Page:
Regionally, the WHO notes an increase in new cases in the Eastern Mediterranean only, with a 36% increase from the week prior. However, in all other WHO regions, the number of new cases for the week dropped compared to the previous week:

  • Europe—down 7%

  • Americas—down 36%

  • South-East Asia—down 32%

  • Western Pacific—down 8%

  • Africa—down 22%

At the country level, WHO data indicates that compared to data for the previous week, some countries experienced a big decrease in new cases, some had increases, and some stayed the same:

  • U.S.—50% decrease

  • France—26% decrease

  • Germany—22% increase

  • Brazil—similar to the previous week’s figures

  • India—41% decrease

How will all this affect the supply chain?


That will depend upon who gets what from where and whether the ports and other access points involved maintain their rigid COVID-19 rules or opt for loosening restrictions in the weeks and months ahead.



Potential Disruptor #3: Flash points between the ocean carrier industry and the forwarder/NVO sector


According to Drewry, “We are starting to see that some ocean carriers are withdrawing from NVOCC relationships and others are making it difficult for NVOs to offer carrier-like fixed contract rates to shippers under preferential ‘named account’ terms agreed in advance with the ocean carriers.”


Drewry’s analysts note that since the start of the pandemic, both the role and pricing strategies of NVOCCs have changed, “with many now offering shorter term and varying premium rate levels in return for finding space and equipment solutions.”

For more on some of the dynamics involved that led to this shift, please see Container Exchange’s October 2020 post, “Pandemic helped NVOs dominate the trans-Pacific market.”



Potential Disruptor #4: Difficulties dealing with MQCs and widespread disputes about MQCs


Drewry analysts predict that beneficial cargo owners (BCOs) across the board face a “new reality of the market” this year: “…you cannot expect to ship 10 containers one week, 50 containers the next week, and hope to get 100% capacity for both weekly volumes. Carriers and NVOs are already telling BCOs that their capacity in 2022 will be the contractual Minimum Quantity Commitment [MQC] per annum ‘divided by 52’.”


They said that in addition to the capacity constraints commonly faced in 2021, shippers will have an additional constraint in 2022: “…full or high payment of the freight will be due when the capacity is not used by the shipper.”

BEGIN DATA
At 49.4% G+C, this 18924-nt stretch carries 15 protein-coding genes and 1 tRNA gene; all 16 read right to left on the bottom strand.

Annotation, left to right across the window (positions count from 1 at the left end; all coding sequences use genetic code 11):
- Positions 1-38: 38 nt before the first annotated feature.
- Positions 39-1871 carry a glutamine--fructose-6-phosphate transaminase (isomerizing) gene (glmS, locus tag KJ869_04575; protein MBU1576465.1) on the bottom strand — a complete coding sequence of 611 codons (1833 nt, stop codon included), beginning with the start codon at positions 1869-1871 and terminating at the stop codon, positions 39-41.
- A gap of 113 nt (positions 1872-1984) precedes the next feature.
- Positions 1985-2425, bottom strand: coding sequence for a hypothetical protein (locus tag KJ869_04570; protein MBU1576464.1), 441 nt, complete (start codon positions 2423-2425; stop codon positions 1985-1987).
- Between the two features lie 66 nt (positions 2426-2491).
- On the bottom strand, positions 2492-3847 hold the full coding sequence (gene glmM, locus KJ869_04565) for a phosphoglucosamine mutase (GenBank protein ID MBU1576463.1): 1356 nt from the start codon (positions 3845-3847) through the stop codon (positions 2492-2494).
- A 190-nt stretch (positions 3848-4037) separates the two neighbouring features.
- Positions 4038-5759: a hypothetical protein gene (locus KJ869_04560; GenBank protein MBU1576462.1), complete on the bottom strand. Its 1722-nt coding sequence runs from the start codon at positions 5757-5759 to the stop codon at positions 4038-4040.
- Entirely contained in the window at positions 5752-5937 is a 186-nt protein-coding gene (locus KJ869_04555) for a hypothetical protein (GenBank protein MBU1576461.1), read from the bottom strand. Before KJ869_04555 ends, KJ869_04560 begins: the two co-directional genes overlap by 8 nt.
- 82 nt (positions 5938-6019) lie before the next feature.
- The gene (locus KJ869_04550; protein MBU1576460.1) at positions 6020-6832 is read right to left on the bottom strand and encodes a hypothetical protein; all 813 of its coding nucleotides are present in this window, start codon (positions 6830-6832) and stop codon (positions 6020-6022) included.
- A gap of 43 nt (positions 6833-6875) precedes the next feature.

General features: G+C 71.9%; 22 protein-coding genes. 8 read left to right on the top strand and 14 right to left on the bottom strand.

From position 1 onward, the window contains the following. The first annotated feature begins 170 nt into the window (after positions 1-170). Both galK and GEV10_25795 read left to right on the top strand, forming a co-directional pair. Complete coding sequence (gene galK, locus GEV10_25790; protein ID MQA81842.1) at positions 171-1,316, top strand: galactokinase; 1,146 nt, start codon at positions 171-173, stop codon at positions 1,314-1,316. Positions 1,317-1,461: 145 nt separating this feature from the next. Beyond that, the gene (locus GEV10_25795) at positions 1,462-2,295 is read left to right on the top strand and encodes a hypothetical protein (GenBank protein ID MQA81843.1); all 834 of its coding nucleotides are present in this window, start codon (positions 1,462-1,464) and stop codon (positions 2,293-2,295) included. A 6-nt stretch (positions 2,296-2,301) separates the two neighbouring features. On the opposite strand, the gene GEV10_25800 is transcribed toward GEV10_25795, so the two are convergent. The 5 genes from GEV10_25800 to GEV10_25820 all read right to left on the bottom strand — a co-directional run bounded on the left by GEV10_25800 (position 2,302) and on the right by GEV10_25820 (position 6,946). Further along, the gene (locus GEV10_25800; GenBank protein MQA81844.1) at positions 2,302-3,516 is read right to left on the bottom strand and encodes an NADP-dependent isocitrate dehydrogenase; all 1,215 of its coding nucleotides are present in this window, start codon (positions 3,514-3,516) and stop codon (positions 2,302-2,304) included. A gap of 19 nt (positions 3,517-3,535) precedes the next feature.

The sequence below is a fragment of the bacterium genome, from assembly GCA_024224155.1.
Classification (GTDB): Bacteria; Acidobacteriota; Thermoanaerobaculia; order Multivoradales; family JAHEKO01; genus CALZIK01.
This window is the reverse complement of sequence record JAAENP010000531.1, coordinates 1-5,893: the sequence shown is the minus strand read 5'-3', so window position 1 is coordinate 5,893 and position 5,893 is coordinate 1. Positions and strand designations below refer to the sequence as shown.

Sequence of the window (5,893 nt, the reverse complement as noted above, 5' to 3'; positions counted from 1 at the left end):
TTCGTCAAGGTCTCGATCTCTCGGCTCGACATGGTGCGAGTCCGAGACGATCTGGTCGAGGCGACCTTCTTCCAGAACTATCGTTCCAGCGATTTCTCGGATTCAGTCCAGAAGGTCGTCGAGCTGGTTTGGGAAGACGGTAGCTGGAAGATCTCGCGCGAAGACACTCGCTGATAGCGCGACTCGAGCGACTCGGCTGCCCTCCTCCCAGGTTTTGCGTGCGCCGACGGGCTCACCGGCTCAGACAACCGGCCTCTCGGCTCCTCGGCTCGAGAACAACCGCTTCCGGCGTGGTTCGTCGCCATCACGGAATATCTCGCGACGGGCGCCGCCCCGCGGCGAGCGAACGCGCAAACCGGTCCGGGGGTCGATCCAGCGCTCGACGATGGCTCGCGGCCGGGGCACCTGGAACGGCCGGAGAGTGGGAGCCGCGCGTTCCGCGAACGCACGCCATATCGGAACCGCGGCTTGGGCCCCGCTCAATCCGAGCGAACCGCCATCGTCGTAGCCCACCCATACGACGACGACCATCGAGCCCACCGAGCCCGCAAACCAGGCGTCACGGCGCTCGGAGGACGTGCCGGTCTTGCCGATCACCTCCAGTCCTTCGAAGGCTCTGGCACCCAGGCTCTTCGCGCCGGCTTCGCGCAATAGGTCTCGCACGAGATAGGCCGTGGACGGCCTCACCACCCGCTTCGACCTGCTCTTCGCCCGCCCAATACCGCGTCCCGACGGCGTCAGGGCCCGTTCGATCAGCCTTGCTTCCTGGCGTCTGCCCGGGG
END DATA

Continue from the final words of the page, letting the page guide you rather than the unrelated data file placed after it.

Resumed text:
Since Drewry doesn’t feel that most BCOs are ready to manage “this type of volume commitment,” the analysts predict that in 2022, disputes related to this issue will be “about how to deal with excess volume above weekly MQC and deficit volume below weekly MQC and about associated penalty clauses.”


In the following March 2021 Freightwaves video, “Contracting, the good, the bad, & the ugly,” Steve Ferreira, CEO, Ocean Audit Inc, chats with Stephanie Loomis, VP of FCL Product, Vanguard Logistics. Although their discussion covers 2021 contracting dynamics, some of the analysis may also be applicable to 2022.



Proactive planning


In light of the potential disruptions related to the four issues described, Drewry analysts offer a “shortlist of required plans” to help shippers develop a proactive strategy for 2022:

  • Optimize operations—“Control better what you can control” by “improving MQC management processes, volume forecasting and communication of your forecasts to carriers, etc...”

  • Develop a contingency plan—in case West Coast ports in the U.S. are negatively impacted by the ILWU contract negotiations.

  • Get ready for the next crisis—by prioritizing relationships with “the right logistics providers” and strengthening relationships with carriers and optimizing “business continuity plans.”

  • Reduce exposure to “super-inflated container shipping costs”—by reviewing “your supply chain and your transport networks.”